In Deshbandhu, the lone woman sub-editor said she would not be able to fill questionnaires because of work pressure. In few small newspapers like Swadesh and Dainik Nai Dunia, no women journalists were employed. When people working there were asked why there were no women, they said the payment was not lucrative and the management found it easier to employ men who could do multiple jobs - report, work on the desk, do night shifts. They said many women refused to go out into the field and work nights, forcing the management to give preference to men. 


Some journalists who had left newspapers and had moved into the electronic media were curious to know if the questionnaires would translate into action that would benefit women journalists. Few journalists hinted that they had tough professional lives but did not reveal their stories for fear of losing their jobs. In Bhopal most journalists claimed they did not have the time to fill the long questionnaire and agreed only after many requests. 


In Chhattisgarh, journalists were directly contacted in their offices and homes. They were very cooperative and every journalist spoke of her struggle to stay afloat in the profession. All of them wanted an improvement in their working conditions. Even responding to the questionnaire seemed to remove some of their frustrations and they wanted a follow up to the survey.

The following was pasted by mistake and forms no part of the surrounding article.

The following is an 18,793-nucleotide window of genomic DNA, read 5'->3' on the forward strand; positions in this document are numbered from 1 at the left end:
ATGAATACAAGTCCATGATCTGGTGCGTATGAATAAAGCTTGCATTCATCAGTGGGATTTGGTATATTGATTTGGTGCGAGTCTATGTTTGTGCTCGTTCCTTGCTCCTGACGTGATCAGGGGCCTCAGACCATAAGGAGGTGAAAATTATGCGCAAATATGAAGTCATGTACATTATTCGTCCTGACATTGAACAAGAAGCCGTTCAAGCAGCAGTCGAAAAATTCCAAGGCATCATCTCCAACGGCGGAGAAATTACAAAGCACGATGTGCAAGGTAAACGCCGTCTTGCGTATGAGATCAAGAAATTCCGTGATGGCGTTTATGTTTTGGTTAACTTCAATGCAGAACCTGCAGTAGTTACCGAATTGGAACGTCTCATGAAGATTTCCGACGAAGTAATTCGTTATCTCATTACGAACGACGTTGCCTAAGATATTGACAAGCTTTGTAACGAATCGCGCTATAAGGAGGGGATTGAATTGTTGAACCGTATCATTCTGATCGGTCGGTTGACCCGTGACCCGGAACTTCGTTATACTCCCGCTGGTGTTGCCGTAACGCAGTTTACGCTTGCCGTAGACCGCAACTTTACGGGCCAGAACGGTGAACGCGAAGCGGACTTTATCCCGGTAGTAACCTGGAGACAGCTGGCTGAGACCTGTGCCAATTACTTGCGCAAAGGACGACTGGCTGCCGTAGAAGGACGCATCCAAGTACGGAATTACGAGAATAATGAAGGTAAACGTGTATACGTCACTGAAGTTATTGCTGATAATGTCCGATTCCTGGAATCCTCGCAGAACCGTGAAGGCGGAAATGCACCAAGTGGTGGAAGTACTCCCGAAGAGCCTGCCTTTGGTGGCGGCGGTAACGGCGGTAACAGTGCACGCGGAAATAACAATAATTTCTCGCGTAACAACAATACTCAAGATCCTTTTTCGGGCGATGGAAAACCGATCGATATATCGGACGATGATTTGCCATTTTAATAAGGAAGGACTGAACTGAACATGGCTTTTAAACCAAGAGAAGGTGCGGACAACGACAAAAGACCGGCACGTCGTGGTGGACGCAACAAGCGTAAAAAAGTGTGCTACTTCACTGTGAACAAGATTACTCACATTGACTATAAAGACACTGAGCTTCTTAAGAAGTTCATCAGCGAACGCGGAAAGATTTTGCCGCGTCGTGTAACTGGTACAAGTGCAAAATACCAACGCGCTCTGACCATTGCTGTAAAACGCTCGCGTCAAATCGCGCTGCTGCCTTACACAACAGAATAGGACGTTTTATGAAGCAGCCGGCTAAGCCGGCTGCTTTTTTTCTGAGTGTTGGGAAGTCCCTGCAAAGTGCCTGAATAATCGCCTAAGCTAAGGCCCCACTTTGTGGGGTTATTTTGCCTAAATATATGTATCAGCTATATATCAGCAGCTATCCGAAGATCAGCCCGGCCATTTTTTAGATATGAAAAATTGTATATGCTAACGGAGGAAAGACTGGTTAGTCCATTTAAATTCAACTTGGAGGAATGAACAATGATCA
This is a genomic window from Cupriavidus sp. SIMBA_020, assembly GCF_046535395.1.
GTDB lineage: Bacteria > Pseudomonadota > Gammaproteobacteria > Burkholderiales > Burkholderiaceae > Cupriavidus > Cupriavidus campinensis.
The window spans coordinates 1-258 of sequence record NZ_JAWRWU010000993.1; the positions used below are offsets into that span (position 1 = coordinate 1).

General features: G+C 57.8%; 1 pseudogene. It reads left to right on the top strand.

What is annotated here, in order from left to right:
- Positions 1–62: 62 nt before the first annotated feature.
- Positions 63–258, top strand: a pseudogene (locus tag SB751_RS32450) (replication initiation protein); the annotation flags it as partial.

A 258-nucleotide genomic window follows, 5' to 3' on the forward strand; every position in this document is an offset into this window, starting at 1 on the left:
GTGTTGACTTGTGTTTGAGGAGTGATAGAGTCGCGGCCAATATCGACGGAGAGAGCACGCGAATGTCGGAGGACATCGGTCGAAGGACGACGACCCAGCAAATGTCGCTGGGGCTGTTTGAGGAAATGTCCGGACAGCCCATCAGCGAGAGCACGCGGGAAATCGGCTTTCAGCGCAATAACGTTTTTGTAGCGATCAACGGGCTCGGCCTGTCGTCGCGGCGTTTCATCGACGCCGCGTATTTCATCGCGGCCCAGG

For Bihar and Jharkhand, Nivedita Jha and Vasavi followed up the questionnaires with personal interviews. Since Nivedita Jha has been actively involved in the All-Bihar Women Journalists’ Forum she was able to co-ordinate the filling of questionnaires even at the district level. The survey included journalists from the electronic media, some of who had moved from the print to the electronic media.


It has not been possible to get a proper estimate of the actual number of women journalists because many of them, both in Hindi and English newspapers, either refused to fill the forms or did not have the time to do so. Many of them were afraid of the management`s reaction, were insecure and in some cases they were just indifferent.